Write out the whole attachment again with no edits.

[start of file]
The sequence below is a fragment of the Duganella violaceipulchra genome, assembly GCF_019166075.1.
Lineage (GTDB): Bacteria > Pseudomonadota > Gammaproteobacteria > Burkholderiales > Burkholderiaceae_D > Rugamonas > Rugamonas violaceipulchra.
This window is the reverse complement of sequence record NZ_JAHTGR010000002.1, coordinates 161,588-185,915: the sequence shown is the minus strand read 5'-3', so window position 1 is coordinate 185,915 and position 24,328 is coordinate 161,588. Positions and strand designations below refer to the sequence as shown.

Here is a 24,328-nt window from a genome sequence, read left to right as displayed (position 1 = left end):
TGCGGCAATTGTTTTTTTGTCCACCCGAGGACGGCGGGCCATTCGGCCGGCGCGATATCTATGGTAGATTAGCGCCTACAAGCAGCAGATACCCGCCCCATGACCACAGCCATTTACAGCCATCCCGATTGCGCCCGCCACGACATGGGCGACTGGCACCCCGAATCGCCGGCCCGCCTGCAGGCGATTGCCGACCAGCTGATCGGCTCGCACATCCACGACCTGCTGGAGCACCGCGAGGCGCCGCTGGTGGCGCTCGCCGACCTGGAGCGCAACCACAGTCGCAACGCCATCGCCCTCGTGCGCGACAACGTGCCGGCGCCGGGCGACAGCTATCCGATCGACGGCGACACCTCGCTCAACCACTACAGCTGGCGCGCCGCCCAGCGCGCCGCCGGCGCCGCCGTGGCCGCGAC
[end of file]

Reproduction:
The sequence below is a fragment of the Duganella violaceipulchra genome, assembly GCF_019166075.1.
Lineage (GTDB): Bacteria > Pseudomonadota > Gammaproteobacteria > Burkholderiales > Burkholderiaceae_D > Rugamonas > Rugamonas violaceipulchra.
This window is the reverse complement of sequence record NZ_JAHTGR010000002.1, coordinates 161,588-185,915: the sequence shown is the minus strand read 5'-3', so window position 1 is coordinate 185,915 and position 24,328 is coordinate 161,588. Positions and strand designations below refer to the sequence as shown.

Here is a 24,328-nt window from a genome sequence, read left to right as displayed (position 1 = left end):
TGCGGCAATTGTTTTTTTGTCCACCCGAGGACGGCGGGCCATTCGGCCGGCGCGATATCTATGGTAGATTAGCGCCTACAAGCAGCAGATACCCGCCCCATGACCACAGCCATTTACAGCCATCCCGATTGCGCCCGCCACGACATGGGCGACTGGCACCCCGAATCGCCGGCCCGCCTGCAGGCGATTGCCGACCAGCTGATCGGCTCGCACATCCACGACCTGCTGGAGCACCGCGAGGCGCCGCTGGTGGCGCTCGCCGACCTGGAGCGCAACCACAGTCGCAACGCCATCGCCCTCGTGCGCGACAACGTGCCGGCGCCGGGCGACAGCTATCCGATCGACGGCGACACCTCGCTCAACCACTACAGCTGGCGCGCCGCCCAGCGCGCCGCCGGCGCCGCCGTGGCCGCGAC